Synod was facing a similar challenge from the Remonstrants. Like Erasmus a century earlier, they too thought it unreasonable to say that God elects unconditionally and, in his good pleasure, leaves some sinners in their fallen state.

Art. XVIII. To those who murmur at the free grace of election, and just severity of reprobation, we answer with the Apostle: ‘Nay but, O man, who art thou that repliest against God?’ (Rom. 9:20); and quote the language of our Saviour: ‘Is it not lawful for me to do what I will with mine own?’ (Matt. 20:15). And therefore with holy adoration of these mysteries, we exclaim, in the words of the Apostle: ‘O the depth of the riches both of the wisdom and knowledge of God! how unsearchable are his judgments, and his ways past finding out! For who hath known the mind of the Lord, or who hath been his counselor? or who hath first given to him, and it shall be recompensed unto him again? For of him, and through him, and to him are all things: to whom be glory forever. Amen.’ (Rom. 11:33–36.)

With Luther, we turn to the Word of God (sola scriptura), namely, to Romans 9:20, Matthew 20:15, and to Romans 11:33–36. The decrees of God are better adored than investigated. With Luther, we recognize that to contemplate the divine decree is to bring one to despair, which is salutary, because that drives to the grace of God in Christ.

Scripture gives three responses to what philosophers call “the problem of evil.” Of course, even putting the problem this way prejudices the question. As someone, somewhere said, the question is not why is there pain and suffering. The question is why, after the fall, there should be any good thing in the world? After all, it is not as if God did not make the world good and clean. It was we who defied God’s holy law and defiled his holy garden. Properly, by justice, he owed us nothing but wrath and judgment.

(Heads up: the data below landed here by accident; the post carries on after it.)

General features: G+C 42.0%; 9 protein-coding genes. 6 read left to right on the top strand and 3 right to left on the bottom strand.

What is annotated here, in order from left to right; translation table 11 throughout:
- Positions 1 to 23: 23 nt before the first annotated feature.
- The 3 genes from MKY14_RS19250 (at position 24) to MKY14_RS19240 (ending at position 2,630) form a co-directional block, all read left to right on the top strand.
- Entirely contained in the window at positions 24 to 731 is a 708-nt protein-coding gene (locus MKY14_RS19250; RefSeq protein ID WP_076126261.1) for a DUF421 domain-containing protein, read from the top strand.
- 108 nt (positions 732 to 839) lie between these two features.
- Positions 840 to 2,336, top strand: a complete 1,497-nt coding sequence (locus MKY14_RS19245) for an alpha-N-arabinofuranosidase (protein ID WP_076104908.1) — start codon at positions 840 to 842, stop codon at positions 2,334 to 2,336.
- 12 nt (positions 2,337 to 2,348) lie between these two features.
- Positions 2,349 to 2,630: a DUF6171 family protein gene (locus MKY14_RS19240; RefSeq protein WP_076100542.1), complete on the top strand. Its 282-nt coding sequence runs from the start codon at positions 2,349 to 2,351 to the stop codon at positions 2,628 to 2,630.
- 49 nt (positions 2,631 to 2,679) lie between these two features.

The biblical response to evil and suffering is to talk about law courts, our status as clay, and the cross. To ask, “who are you O man?” is to raise the question of standing, which is a legal question. As in Job 38, in Romans 9 God reminds us creatures that whatever difficulties we have with the problem of evil, we lack standing to bring charges against God. In order to bring a case, the complainant must have standing, the right to bring a complaint. We lack such standing because we are made of clay, because we are creatures. We are not competent to question God, who, being the Creator, can do what he will with his creatures. Finally, however great the problem of evil, God the Son became incarnate and entered into the world to meet evil face to face. WE cannot raise our fists to God without raising our fists to the sinless, righteous Son of God, who obeyed and suffered on behalf of sinners.

The doctrines of election and reprobation are not the product of natural reason. They are revealed truths. For us to speak of election is to speak of God’s undeserved favor to sinners, i.e., grace, which is not nature. The testimony of Scripture, as we have already seen in this series so far, is compelling. It was the Remonstrants who, in the judgment of the Reformed churches, placed reason over Scripture. We may be wrong—I do not think that we are—but the reader should know that we are driven to our conclusion that God elects unconditionally and passes over some sinners by the teaching of Scripture.

R. Scott Clark, Escondido.

Here are all the posts in this series.